While most of my weekly updates are written in a light tone, this week’s comes on a somber one and with a heavy heart. This Saturday marks the 20th anniversary of the Sept. 11 attacks. Two decades ago, nearly 3,000 lives were lost, and what it meant to be an American was changed forever. Our nation is no stranger to conflict, but never in our history had there been such a massive and unprovoked attack against innocent civilians. The attacks were meant to strike terror into our hearts and demolish the sense of security that was so integral to the American way of life.
Overnight, a new lens of fear was placed over how we see gatherings, our neighbors and our place on the world stage. This lens, along with so many sociopolitical aftereffects, are still felt today. Only two weeks ago did we formally withdraw from Afghanistan. Our presence there, which was a direct result of these attacks, will be felt on both sides for decades to come. I did two deployments in Afghanistan myself. There were many who did the same and ended up making the ultimate sacrifice. As we move forward from this tragedy as a country, we must never forget those we lost on Sept. 11, 2001, as well as those lost in subsequent conflicts. It is paramount that we honor their memory as we ponder our country’s new place in the world and what it means it means to be an American.
To honor those lost, I have been and will be attending various events in the Valley, including a ceremony with the Westfield Fire Department, a vigil Friday evening with veterans organizations, a memorial car show at Liberty Manor, a wreath-laying for the families from Westfield who lost members in the towers, and a community ceremony at the Sons of Erin’s memorial.
This week I also attended another virtual symposium for my National Council of State Legislators Opioid Fellowship. I, along with medical experts and other state legislators, discussed the different aspects of policy regarding substance abuse and how we can best use legislation to combat this epidemic. As the vice chair of the Joint Committee on Mental Health, Substance Abuse, and Recovery, this fellowship is something I take very seriously as the Legislature considers opioid-related legislation, and I’m looking forward to the next round of talks.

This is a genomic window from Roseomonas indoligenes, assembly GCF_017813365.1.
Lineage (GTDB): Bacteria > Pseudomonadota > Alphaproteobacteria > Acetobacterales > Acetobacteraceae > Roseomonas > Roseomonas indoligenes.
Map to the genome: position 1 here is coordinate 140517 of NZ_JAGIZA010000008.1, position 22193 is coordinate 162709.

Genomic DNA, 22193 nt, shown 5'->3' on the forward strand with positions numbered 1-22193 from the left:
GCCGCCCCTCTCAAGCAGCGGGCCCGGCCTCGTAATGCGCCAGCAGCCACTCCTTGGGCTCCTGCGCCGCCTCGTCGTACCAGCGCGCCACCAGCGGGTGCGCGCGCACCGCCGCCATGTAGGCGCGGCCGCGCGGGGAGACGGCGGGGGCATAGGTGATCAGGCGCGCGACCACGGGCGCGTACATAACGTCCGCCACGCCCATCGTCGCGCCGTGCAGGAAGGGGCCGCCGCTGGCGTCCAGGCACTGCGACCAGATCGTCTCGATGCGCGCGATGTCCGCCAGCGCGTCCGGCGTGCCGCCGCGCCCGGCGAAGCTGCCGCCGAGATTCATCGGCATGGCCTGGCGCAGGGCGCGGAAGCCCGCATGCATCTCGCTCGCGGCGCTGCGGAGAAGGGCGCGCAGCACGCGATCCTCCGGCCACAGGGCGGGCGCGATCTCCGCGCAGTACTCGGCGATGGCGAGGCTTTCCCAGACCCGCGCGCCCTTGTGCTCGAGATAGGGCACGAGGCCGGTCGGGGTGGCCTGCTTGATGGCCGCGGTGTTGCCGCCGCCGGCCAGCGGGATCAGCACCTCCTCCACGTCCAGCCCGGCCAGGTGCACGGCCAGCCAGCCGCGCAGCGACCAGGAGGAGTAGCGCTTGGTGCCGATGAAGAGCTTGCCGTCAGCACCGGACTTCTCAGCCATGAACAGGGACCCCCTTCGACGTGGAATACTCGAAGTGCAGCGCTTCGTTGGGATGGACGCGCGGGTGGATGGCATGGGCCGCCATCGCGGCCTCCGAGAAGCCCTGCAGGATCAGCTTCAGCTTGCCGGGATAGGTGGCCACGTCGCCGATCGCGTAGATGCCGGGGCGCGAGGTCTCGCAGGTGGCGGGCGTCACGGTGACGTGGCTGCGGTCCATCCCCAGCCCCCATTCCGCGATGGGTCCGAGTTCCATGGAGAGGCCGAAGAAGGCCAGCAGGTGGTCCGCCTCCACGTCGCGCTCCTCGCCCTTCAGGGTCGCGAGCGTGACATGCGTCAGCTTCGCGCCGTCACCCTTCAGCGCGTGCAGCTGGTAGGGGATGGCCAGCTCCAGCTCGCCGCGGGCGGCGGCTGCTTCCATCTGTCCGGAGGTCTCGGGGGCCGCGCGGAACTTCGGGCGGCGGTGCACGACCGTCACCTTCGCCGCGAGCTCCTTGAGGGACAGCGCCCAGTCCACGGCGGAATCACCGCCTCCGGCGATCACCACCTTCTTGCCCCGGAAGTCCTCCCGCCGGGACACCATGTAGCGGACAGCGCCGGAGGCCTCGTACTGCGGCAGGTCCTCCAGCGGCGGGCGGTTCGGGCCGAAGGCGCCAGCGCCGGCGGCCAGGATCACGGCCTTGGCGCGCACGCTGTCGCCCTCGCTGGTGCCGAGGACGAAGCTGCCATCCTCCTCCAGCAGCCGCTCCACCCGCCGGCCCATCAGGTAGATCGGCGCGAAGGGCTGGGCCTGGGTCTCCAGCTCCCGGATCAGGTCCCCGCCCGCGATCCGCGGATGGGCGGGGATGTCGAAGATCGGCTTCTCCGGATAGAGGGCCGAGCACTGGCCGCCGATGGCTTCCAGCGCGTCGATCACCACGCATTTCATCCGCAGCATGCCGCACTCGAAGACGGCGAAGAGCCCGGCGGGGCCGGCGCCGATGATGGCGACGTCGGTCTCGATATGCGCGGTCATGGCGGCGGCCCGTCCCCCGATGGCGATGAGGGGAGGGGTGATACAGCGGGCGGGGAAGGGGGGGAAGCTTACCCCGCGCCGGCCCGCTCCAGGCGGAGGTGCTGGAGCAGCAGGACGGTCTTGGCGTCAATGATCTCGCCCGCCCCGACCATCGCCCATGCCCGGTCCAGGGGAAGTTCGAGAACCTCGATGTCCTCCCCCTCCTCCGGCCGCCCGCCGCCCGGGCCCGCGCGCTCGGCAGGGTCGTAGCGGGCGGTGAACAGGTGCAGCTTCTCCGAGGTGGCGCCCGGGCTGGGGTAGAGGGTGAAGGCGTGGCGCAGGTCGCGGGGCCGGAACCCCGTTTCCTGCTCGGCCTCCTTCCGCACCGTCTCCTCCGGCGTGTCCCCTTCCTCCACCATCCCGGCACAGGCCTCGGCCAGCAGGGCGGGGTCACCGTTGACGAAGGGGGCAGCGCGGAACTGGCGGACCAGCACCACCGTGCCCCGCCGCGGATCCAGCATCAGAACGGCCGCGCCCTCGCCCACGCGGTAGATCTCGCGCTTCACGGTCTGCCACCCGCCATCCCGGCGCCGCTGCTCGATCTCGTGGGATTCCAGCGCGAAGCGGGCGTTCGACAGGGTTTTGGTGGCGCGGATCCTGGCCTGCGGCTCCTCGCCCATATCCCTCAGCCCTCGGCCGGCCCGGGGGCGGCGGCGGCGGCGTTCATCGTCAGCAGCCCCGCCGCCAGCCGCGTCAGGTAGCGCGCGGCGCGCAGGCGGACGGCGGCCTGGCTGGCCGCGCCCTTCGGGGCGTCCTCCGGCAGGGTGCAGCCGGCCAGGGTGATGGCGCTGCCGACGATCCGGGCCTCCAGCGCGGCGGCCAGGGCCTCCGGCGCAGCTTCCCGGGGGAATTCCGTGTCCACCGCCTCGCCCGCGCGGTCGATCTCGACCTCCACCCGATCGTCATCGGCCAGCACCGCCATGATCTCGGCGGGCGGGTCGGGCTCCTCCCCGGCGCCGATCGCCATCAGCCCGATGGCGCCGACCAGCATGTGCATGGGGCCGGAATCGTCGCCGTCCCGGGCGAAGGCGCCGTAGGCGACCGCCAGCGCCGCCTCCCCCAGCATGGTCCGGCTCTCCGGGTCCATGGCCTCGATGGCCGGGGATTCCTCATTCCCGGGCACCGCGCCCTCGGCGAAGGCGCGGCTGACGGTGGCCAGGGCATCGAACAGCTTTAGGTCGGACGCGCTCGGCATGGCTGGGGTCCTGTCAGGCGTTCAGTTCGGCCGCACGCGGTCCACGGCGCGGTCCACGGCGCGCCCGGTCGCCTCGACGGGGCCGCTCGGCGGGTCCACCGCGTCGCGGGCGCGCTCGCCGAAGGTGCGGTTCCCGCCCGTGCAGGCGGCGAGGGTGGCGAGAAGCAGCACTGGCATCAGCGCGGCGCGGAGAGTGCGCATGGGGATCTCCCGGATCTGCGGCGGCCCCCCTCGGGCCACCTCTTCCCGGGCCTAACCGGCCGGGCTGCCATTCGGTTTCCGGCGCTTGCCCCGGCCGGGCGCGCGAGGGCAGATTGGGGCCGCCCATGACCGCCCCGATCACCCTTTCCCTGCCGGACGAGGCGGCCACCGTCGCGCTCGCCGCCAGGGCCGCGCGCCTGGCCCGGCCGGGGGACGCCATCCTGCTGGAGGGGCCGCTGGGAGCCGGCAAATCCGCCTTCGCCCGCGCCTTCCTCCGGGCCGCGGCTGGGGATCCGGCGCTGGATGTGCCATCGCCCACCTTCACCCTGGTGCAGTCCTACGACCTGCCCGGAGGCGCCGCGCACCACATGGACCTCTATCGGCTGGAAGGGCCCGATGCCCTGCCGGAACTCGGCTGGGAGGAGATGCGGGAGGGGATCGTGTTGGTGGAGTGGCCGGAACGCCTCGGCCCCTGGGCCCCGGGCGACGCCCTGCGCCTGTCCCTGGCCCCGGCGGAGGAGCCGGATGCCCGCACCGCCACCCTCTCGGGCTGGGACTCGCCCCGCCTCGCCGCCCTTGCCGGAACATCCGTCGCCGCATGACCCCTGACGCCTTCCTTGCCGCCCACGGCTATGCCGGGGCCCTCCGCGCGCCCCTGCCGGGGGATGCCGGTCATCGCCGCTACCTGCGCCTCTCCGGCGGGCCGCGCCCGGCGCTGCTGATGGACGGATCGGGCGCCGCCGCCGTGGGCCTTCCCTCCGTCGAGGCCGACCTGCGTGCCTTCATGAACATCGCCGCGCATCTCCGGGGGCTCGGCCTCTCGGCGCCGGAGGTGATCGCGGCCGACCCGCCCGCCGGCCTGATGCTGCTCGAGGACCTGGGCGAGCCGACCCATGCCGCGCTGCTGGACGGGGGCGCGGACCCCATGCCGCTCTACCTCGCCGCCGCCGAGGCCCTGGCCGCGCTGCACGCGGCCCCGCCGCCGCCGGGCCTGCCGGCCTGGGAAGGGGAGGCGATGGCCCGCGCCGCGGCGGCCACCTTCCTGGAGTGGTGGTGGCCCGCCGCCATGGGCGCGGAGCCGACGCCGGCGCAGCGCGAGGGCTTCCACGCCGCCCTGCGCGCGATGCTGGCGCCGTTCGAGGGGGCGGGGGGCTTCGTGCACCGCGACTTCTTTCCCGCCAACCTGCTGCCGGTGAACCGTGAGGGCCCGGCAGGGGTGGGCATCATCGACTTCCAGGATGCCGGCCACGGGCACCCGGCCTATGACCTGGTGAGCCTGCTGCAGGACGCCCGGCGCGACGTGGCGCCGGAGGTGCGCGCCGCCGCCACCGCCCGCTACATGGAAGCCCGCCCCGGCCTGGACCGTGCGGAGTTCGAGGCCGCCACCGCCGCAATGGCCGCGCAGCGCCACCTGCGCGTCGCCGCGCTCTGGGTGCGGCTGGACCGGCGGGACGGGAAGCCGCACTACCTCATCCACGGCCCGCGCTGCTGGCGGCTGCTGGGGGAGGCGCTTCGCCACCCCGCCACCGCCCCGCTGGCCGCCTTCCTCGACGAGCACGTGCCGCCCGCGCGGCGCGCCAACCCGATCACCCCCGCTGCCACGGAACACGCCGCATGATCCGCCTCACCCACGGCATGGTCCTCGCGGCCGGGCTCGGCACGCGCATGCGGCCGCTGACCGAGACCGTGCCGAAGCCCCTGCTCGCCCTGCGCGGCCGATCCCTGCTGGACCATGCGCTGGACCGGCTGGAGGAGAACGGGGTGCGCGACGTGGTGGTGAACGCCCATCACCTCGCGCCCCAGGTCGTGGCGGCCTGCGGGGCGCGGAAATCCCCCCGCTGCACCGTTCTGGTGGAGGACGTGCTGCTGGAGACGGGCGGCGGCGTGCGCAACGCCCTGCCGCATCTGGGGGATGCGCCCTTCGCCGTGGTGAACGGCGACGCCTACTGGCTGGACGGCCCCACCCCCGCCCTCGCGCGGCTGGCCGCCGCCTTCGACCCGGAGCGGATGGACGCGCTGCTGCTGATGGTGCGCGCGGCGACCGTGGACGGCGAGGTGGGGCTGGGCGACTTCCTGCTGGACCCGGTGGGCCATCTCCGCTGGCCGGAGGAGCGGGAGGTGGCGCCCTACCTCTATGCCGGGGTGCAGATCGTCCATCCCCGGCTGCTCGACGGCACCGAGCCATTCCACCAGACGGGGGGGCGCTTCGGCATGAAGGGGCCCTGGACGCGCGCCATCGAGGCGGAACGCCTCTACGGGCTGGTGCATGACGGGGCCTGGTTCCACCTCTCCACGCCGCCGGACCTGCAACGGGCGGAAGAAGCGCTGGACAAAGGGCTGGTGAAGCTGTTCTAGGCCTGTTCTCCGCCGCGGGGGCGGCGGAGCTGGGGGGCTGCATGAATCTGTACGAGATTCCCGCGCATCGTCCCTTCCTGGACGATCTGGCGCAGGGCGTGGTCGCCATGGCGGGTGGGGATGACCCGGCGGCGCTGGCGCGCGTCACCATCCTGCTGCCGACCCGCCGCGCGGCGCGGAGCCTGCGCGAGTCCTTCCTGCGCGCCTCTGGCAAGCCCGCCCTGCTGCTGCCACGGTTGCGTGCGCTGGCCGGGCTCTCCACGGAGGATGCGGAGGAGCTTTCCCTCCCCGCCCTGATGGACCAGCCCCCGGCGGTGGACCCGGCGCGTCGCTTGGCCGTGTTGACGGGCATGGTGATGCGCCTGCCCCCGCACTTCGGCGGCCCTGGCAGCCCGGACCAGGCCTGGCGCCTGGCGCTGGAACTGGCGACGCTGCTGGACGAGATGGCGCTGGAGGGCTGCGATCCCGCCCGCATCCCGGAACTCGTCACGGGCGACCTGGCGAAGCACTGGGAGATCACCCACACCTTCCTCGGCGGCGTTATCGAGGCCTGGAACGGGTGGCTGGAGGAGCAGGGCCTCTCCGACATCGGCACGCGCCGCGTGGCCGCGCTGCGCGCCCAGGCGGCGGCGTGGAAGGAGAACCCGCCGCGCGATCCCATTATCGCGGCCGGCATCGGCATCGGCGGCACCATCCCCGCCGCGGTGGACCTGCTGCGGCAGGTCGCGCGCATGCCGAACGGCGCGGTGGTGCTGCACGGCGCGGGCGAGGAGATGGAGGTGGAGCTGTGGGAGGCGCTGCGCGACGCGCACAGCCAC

The Veterans and Federal Affairs Committee also held a hearing this week. As Senate chair of this committee, I presided over the hearing, where we heard testimony from both constituents and lawmakers on a myriad of bills. One bill of note was S2462, an Act to establish a Medal of Fidelity. This bill, if passed, would establish a Medal of Fidelity to be awarded to the next of kin of veterans who passed away from deployment-related events outside of combat, such as burn pit exposure or mental health issues, after returning home.
There was also a “glendi’ this week, and for those of you who are not of Greek descent, it’s a word that translates as “celebration.” This glendi was held by the Greek Cultural Center of Springfield and was meant to celebrate all things Hellenic. It is typically a weekend-long celebration of food, music, and culture, and I was glad to stop by in Springfield to participate. ??? ??????!
As always, if there is anything I can do to assist you, please never hesitate to reach out to my office. I can be reached at my email, [email protected], or by phone, 413-572-3920, and you can find me online at senatorjohnvelis.com, where you can also sign up for my newsletter.
John Velis, D-Westfield, represents Agawam, Easthampton, Granville, Holyoke, Montgomery, Russell, Southampton, Southwick, Russell, Tolland, Westfield and part of Chicopee in the state Senate.